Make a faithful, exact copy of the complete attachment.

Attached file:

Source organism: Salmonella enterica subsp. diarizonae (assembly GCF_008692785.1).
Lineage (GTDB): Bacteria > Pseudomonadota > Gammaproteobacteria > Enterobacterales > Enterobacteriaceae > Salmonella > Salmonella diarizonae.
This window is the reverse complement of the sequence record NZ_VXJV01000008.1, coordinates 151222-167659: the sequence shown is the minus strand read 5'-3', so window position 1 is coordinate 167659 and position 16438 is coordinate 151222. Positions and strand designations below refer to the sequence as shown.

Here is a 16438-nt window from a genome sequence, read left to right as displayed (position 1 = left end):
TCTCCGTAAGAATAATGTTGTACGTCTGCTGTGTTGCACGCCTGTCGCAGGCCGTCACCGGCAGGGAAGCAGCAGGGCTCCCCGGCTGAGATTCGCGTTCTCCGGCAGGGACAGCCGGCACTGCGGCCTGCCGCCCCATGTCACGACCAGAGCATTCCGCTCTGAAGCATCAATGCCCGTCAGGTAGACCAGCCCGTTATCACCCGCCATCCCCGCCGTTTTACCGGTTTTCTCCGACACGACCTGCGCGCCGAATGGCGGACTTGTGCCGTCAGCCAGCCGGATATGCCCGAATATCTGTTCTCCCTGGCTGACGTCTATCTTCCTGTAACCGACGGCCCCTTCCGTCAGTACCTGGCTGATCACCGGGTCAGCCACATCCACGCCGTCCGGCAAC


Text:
Source organism: Salmonella enterica subsp. diarizonae (assembly GCF_008692785.1).
Lineage (GTDB): Bacteria > Pseudomonadota > Gammaproteobacteria > Enterobacterales > Enterobacteriaceae > Salmonella > Salmonella diarizonae.
This window is the reverse complement of the sequence record NZ_VXJV01000008.1, coordinates 151222-167659: the sequence shown is the minus strand read 5'-3', so window position 1 is coordinate 167659 and position 16438 is coordinate 151222. Positions and strand designations below refer to the sequence as shown.

Here is a 16438-nt window from a genome sequence, read left to right as displayed (position 1 = left end):
TCTCCGTAAGAATAATGTTGTACGTCTGCTGTGTTGCACGCCTGTCGCAGGCCGTCACCGGCAGGGAAGCAGCAGGGCTCCCCGGCTGAGATTCGCGTTCTCCGGCAGGGACAGCCGGCACTGCGGCCTGCCGCCCCATGTCACGACCAGAGCATTCCGCTCTGAAGCATCAATGCCCGTCAGGTAGACCAGCCCGTTATCACCCGCCATCCCCGCCGTTTTACCGGTTTTCTCCGACACGACCTGCGCGCCGAATGGCGGACTTGTGCCGTCAGCCAGCCGGATATGCCCGAATATCTGTTCTCCCTGGCTGACGTCTATCTTCCTGTAACCGACGGCCCCTTCCGTCAGTACCTGGCTGATCACCGGGTCAGCCACATCCACGCCGTCCGGCAAC